2006: A ball (78 IP)- 65%. A+ (77 IP)- 62%
2007: AA (103 IP)- 56%
2008: AA (35 IP)- 62%. AAA (71 IP)- 55%. MLB (16 IP)- 63%
2009: Rookie (4 IP)- 85%. A+ (13 IP)- 71%. AAA (21 IP)- 55%

At every single level Garcia has induced ground balls at an amazing rate. His lowest ground ball rate is 55% in 92 combined innings during two Triple-A stints. Consider the top five ground ball percentages for 2009 MLB pitchers:

1. Joel Piniero– 60.5%
2. Derek Lowe– 56.3%
3. Jason Marquis– 55.6%
4. Chris Carpenter– 55%
5. Rick Porcello– 54.2%

Cardinals ace Adam Wainwright ranked #13 with a 50.7% rate. The Cardinals had three of their 2009 starters within the top 15 and two within the top 5. Piniero is likely signing elsewhere but that doesn’t mean the Cardinals won’t have another ground ball pitcher in their 2010 rotation.

There’s no reason not to believe that Garcia could induce ground balls at a very solid clip as a starter in the majors. His pitching repertoire would fit right into the Cardinals rotation. The Cardinals defense is very solid up the middle with slick fielding shortstop Brendan Ryan (10.6 UZR) and the rangy Colby Rasmus (8.9 UZR) is center field. Second base is the weak spot but the Julio Lugo/Skip Schumaker tandem may provide average defense with Lugo (-3.5 UZR in 168 innings) shifting over from shortstop. Schumaker (-7.7 UZR) will be spending his second season ever at the position after spending almost his entire professional career as an outfielder and there might be room for more defensive improvement.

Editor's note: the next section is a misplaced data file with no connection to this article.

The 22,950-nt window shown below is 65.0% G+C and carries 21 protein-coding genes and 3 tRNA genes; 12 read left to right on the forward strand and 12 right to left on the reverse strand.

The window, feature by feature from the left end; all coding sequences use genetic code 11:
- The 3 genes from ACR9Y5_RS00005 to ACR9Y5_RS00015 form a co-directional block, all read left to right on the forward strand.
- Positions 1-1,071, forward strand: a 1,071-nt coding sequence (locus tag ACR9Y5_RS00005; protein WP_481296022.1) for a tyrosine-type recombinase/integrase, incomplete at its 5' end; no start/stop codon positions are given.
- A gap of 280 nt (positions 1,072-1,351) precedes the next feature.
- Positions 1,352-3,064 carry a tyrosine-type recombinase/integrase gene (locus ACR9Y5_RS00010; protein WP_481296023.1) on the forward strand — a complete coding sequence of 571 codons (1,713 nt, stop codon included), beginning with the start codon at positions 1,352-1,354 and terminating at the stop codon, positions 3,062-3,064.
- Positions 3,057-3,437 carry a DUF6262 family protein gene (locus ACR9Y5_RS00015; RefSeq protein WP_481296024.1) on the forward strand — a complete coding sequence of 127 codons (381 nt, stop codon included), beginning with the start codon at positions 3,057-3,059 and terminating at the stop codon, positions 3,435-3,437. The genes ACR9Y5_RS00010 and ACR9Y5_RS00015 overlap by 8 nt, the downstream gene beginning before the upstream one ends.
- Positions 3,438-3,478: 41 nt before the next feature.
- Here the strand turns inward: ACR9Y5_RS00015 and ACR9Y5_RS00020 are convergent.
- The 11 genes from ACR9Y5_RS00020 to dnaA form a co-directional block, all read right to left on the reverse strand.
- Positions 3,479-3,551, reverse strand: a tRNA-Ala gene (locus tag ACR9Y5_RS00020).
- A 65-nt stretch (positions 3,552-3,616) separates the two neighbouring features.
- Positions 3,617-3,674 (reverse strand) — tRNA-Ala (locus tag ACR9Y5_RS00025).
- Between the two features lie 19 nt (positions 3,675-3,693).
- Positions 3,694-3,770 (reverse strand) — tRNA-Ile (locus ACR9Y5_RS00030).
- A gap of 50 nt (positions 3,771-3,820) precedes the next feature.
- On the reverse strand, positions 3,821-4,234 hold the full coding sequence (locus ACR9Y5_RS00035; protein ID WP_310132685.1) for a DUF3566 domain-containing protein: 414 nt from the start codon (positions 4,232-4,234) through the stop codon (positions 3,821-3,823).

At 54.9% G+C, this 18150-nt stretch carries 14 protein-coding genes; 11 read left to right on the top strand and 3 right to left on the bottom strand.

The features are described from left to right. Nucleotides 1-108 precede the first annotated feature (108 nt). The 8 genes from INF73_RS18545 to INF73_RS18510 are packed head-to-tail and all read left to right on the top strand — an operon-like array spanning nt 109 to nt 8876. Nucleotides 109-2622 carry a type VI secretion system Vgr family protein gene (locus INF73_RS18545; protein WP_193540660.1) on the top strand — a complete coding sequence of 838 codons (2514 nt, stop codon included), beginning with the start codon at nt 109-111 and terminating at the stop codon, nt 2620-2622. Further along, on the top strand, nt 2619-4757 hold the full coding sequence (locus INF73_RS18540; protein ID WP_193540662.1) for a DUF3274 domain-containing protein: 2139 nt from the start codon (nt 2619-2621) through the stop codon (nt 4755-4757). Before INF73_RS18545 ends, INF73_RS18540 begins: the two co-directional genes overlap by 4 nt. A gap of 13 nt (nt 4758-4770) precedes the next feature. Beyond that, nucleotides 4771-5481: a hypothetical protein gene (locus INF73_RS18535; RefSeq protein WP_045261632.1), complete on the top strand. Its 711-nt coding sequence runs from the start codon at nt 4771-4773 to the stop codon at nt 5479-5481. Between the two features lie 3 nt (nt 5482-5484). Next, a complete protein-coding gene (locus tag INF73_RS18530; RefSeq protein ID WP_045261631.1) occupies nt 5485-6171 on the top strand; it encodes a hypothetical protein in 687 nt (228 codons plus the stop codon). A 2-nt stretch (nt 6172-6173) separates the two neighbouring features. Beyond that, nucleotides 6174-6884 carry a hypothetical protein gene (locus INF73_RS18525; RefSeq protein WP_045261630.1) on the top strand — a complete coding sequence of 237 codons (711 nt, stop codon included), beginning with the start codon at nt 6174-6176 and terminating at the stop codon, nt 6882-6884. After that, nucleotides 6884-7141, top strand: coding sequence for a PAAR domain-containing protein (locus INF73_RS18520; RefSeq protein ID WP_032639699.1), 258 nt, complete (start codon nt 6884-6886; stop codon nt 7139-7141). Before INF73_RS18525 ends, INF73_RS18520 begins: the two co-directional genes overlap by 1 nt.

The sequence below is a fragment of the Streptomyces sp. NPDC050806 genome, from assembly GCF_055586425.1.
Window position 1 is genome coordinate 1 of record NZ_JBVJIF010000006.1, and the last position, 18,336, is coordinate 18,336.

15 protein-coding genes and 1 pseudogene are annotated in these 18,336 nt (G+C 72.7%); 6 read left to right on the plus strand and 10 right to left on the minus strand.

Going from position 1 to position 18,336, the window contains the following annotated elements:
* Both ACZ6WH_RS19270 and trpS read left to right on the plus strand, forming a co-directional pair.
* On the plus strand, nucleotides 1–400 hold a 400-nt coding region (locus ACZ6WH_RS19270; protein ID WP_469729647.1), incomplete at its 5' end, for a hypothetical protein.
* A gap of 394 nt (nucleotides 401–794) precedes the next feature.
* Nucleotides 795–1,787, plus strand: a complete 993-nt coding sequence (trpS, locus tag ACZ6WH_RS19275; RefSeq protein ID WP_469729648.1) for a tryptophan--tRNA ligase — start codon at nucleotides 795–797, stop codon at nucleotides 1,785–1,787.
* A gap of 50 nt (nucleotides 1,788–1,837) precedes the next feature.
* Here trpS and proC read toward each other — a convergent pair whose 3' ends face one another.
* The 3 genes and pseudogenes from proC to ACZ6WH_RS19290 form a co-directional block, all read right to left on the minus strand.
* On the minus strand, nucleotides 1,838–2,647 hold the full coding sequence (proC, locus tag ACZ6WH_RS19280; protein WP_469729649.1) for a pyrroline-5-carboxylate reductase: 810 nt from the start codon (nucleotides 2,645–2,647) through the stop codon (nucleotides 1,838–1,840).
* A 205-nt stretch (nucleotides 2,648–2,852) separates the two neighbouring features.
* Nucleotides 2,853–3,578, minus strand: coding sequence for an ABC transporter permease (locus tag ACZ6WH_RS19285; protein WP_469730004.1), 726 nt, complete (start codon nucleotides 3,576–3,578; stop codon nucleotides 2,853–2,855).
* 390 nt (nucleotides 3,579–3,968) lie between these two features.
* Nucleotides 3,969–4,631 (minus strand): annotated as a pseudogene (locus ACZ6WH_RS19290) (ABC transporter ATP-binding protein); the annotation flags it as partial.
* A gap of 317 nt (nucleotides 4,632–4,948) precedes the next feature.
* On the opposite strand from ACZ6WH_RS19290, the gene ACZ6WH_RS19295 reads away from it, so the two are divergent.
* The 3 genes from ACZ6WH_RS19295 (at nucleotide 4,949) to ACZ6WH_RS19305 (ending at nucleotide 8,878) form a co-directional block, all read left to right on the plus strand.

It is also encouraging to know that with last seasons defense the Cardinals four primary starters and ground ball specialists had these BABIPS:

Adam Wainwright– .309
Chris Carpenter– .272
Joel Piniero– .293
Kyle Lohse– .300

The Cardinals defense certainly didn’t hurt these pitchers last season.

Garcia is entering 2010 with a clean bill of health and should get a long look during the Spring. He’s one of the Cardinals better pitching prospects and offers more upside over Mitchell Boggs and P.J. Walters. But that doesn’t mean he’ll be given the job. Since his professional career began in 2006 Garcia has never topped the 155 inning mark and he hit that career high in his first pro season in the lower minors. Below are Garcia’s inning totals: